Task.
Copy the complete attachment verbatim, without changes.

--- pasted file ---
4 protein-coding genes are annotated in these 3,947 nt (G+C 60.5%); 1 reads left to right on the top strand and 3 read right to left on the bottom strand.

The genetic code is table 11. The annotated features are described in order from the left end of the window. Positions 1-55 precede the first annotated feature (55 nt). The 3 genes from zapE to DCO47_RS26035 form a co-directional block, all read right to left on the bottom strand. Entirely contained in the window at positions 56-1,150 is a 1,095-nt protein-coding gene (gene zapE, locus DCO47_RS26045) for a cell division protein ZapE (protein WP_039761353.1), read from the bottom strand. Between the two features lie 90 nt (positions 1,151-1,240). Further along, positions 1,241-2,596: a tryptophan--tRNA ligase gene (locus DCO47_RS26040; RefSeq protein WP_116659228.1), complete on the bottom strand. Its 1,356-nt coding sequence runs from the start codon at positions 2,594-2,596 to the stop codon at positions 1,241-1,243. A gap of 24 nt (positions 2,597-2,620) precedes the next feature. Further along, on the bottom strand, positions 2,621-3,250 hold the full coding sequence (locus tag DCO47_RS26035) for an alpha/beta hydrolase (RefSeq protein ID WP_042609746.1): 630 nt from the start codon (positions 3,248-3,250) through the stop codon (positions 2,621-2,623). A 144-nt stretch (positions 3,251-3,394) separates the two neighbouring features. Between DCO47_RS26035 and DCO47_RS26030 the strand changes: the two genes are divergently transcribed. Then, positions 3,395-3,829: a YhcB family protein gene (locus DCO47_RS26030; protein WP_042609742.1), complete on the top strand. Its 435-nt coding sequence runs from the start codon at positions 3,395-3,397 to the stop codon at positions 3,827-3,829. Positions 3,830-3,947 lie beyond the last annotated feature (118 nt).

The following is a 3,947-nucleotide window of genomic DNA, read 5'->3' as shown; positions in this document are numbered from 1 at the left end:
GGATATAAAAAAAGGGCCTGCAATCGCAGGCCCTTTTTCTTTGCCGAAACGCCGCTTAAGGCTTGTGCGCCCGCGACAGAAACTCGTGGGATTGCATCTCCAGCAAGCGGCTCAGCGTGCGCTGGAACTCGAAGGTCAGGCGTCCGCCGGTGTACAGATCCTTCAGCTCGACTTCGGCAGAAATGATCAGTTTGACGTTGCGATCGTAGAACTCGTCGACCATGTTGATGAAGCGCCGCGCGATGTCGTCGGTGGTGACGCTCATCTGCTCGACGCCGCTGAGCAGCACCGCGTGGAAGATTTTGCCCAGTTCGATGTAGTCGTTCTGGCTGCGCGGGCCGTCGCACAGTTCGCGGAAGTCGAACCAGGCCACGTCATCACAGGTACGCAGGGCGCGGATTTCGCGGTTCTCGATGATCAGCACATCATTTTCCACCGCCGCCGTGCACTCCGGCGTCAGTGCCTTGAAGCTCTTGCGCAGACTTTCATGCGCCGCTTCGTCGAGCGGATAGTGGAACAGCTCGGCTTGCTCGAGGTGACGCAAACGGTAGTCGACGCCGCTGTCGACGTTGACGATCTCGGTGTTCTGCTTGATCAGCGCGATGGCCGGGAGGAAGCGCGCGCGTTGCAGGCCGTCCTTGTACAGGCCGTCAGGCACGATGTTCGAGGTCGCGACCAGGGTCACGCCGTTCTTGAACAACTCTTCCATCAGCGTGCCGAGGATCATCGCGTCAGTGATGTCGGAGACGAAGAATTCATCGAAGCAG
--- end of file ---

4 protein-coding genes are annotated in these 3,947 nt (G+C 60.5%); 1 reads left to right on the top strand and 3 read right to left on the bottom strand.

The genetic code is table 11. The annotated features are described in order from the left end of the window. Positions 1-55 precede the first annotated feature (55 nt). The 3 genes from zapE to DCO47_RS26035 form a co-directional block, all read right to left on the bottom strand. Entirely contained in the window at positions 56-1,150 is a 1,095-nt protein-coding gene (gene zapE, locus DCO47_RS26045) for a cell division protein ZapE (protein WP_039761353.1), read from the bottom strand. Between the two features lie 90 nt (positions 1,151-1,240). Further along, positions 1,241-2,596: a tryptophan--tRNA ligase gene (locus DCO47_RS26040; RefSeq protein WP_116659228.1), complete on the bottom strand. Its 1,356-nt coding sequence runs from the start codon at positions 2,594-2,596 to the stop codon at positions 1,241-1,243. A gap of 24 nt (positions 2,597-2,620) precedes the next feature. Further along, on the bottom strand, positions 2,621-3,250 hold the full coding sequence (locus tag DCO47_RS26035) for an alpha/beta hydrolase (RefSeq protein ID WP_042609746.1): 630 nt from the start codon (positions 3,248-3,250) through the stop codon (positions 2,621-2,623). A 144-nt stretch (positions 3,251-3,394) separates the two neighbouring features. Between DCO47_RS26035 and DCO47_RS26030 the strand changes: the two genes are divergently transcribed. Then, positions 3,395-3,829: a YhcB family protein gene (locus DCO47_RS26030; protein WP_042609742.1), complete on the top strand. Its 435-nt coding sequence runs from the start codon at positions 3,395-3,397 to the stop codon at positions 3,827-3,829. Positions 3,830-3,947 lie beyond the last annotated feature (118 nt).

The following is a 3,947-nucleotide window of genomic DNA, read 5'->3' as shown; positions in this document are numbered from 1 at the left end:
GGATATAAAAAAAGGGCCTGCAATCGCAGGCCCTTTTTCTTTGCCGAAACGCCGCTTAAGGCTTGTGCGCCCGCGACAGAAACTCGTGGGATTGCATCTCCAGCAAGCGGCTCAGCGTGCGCTGGAACTCGAAGGTCAGGCGTCCGCCGGTGTACAGATCCTTCAGCTCGACTTCGGCAGAAATGATCAGTTTGACGTTGCGATCGTAGAACTCGTCGACCATGTTGATGAAGCGCCGCGCGATGTCGTCGGTGGTGACGCTCATCTGCTCGACGCCGCTGAGCAGCACCGCGTGGAAGATTTTGCCCAGTTCGATGTAGTCGTTCTGGCTGCGCGGGCCGTCGCACAGTTCGCGGAAGTCGAACCAGGCCACGTCATCACAGGTACGCAGGGCGCGGATTTCGCGGTTCTCGATGATCAGCACATCATTTTCCACCGCCGCCGTGCACTCCGGCGTCAGTGCCTTGAAGCTCTTGCGCAGACTTTCATGCGCCGCTTCGTCGAGCGGATAGTGGAACAGCTCGGCTTGCTCGAGGTGACGCAAACGGTAGTCGACGCCGCTGTCGACGTTGACGATCTCGGTGTTCTGCTTGATCAGCGCGATGGCCGGGAGGAAGCGCGCGCGTTGCAGGCCGTCCTTGTACAGGCCGTCAGGCACGATGTTCGAGGTCGCGACCAGGGTCACGCCGTTCTTGAACAACTCTTCCATCAGCGTGCCGAGGATCATCGCGTCAGTGATGTCGGAGACGAAGAATTCATCGAAGCAG